Some call ‘em windows to the soul. In love and in folklore, eyes are said to tell a story. And not the story of genes and how they’re expressed, but a story about life. The story of what an individual has seen and how they’ve felt. They’re supposed sing the songs of a spirit. And I’m listening closely but not hearing a damn thing. I’m locked in a cage underwater in South Africa, staring a Great white shark in the eye. I was hoping to see compassion. I came to see a story! I begged to hear the song. But I see nothing I can relate to. Just death’s rainy stare.
Great whites are all function and no fashion. They’re hideous-looking creatures, Darwin’s pale-bellied stepchild, built to kill and not to be a romantic. The only aesthetically pleasing thing about them is the way they swim. They drift through the sea without much fuss, like the way Tom Curren bottom turns or the way a Cabernet floods the palette. It’s effortless; sure is beautiful. The catch is that they glide so gracefully like that and then they turn, chomp, thrash and kill. Sometimes people.
Historically, I’ve been pro-shark through fat and thin. I’ve stood naked atop the internet’s milk crate and scolded the whole of Western Australia for culling the big fish after a string of attacks. They can’t be the man-hungry savages they’re made out to be, I reasoned. They aren’t inherently bad. They’re just wild animals with instincts and urges sometimes that leads to big, human-ending mistaken meals. The shark takes another lap and I no longer believe any of that. They are predators. Bastards. They will swallow your flesh, feel no remorse and come back for more. And there’s absolutely nothing wrong with that.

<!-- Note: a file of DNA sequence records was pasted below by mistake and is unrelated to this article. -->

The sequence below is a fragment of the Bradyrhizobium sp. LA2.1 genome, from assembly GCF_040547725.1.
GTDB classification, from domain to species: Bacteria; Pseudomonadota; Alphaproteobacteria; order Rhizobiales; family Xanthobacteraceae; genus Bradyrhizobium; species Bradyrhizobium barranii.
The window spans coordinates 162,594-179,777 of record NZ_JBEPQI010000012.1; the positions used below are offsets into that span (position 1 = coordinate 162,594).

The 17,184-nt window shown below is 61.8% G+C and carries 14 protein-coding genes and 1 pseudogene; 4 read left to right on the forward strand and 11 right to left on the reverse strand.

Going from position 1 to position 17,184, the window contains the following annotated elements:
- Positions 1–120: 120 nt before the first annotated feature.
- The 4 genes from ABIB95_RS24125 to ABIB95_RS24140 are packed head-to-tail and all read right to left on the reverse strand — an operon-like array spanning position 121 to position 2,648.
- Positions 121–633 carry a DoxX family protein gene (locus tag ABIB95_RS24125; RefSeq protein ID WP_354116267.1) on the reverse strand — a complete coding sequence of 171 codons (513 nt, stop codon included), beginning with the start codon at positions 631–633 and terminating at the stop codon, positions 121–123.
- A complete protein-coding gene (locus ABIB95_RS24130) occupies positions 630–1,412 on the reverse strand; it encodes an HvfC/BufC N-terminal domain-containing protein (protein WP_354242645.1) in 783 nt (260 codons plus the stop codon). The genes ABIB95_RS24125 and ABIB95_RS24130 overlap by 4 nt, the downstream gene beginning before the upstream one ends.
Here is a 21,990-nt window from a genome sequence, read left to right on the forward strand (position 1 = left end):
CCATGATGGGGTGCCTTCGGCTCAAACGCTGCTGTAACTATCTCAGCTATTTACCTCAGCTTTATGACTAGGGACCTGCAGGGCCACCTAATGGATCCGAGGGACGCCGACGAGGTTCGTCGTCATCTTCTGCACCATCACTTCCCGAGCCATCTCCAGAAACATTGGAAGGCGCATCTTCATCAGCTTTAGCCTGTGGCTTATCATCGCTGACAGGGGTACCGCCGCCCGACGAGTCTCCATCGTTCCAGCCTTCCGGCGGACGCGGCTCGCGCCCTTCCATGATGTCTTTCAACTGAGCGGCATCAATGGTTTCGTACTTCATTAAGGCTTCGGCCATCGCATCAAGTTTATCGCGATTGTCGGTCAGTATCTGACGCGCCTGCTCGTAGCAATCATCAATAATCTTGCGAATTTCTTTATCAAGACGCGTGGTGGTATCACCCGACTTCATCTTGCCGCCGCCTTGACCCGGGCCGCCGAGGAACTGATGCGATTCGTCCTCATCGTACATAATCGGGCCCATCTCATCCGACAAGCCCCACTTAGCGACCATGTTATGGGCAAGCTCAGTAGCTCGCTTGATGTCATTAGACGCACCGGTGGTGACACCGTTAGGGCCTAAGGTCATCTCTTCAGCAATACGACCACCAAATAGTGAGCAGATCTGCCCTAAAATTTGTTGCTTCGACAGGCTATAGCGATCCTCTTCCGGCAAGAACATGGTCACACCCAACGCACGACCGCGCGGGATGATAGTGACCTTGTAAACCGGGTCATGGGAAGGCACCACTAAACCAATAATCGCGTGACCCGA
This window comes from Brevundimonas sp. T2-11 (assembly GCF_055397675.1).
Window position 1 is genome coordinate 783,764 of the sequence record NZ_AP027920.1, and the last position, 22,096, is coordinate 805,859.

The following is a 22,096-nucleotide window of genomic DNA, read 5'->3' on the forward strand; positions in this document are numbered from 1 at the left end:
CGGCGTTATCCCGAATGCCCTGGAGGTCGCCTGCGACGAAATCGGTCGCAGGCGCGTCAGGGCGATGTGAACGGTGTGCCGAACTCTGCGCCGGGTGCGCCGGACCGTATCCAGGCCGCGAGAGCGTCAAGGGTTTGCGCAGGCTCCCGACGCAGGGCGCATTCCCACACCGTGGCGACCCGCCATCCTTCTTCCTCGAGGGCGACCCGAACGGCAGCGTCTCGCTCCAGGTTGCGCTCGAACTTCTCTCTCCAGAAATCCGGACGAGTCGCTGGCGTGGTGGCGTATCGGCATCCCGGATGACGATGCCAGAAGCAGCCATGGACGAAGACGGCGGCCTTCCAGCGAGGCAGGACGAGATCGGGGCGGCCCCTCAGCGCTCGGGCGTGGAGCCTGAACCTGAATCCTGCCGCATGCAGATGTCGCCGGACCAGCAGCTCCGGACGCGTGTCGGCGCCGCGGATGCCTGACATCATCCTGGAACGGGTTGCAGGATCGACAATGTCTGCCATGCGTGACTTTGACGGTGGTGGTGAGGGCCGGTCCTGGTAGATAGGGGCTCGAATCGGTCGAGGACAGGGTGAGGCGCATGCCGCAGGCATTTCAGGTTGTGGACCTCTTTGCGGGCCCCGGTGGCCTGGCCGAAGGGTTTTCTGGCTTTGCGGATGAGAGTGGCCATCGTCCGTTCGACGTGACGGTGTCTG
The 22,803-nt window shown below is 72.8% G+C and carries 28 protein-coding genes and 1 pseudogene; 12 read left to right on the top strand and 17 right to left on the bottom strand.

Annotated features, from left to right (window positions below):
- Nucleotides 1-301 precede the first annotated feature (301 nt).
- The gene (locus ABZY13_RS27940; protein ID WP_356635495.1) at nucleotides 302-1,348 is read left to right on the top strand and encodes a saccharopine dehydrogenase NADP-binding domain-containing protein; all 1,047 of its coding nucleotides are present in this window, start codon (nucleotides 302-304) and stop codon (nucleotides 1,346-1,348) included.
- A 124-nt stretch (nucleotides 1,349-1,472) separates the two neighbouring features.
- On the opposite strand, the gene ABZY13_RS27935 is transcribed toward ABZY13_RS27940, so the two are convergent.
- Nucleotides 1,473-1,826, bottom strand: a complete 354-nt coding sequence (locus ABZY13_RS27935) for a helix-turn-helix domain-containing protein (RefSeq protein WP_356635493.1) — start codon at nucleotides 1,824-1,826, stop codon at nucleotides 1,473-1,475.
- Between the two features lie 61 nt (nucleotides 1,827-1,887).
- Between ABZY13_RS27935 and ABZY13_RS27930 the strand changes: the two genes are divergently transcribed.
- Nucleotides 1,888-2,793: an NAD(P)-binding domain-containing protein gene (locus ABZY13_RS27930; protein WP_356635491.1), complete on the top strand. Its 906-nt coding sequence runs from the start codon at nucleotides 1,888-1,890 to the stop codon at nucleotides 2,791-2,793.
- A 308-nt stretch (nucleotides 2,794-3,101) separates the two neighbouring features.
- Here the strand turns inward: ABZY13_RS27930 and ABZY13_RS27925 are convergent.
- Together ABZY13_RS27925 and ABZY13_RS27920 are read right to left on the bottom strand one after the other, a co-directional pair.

When you enter the ocean — unless you’re shoved in — you voluntarily enter a world in which you’re no longer king of the food chain. You are tossing your limbs and your life into the winds of fate. You might be eaten by a shark, because that’s what happens in the ocean. Sharks eat things. Maybe they’ll eat you. If you don’t like it, pick up a golf club and start swinging — ain’t no dorsal fins on the fairway.
So after staring at a shark’s face, I no longer believe that they are wise, peaceful creatures with a bad reputation courtesy of the brains behind Jaws. Sharks are devilish. They are satan’s swimmers, but I’m in the mood for a dance. —Brendan Buckley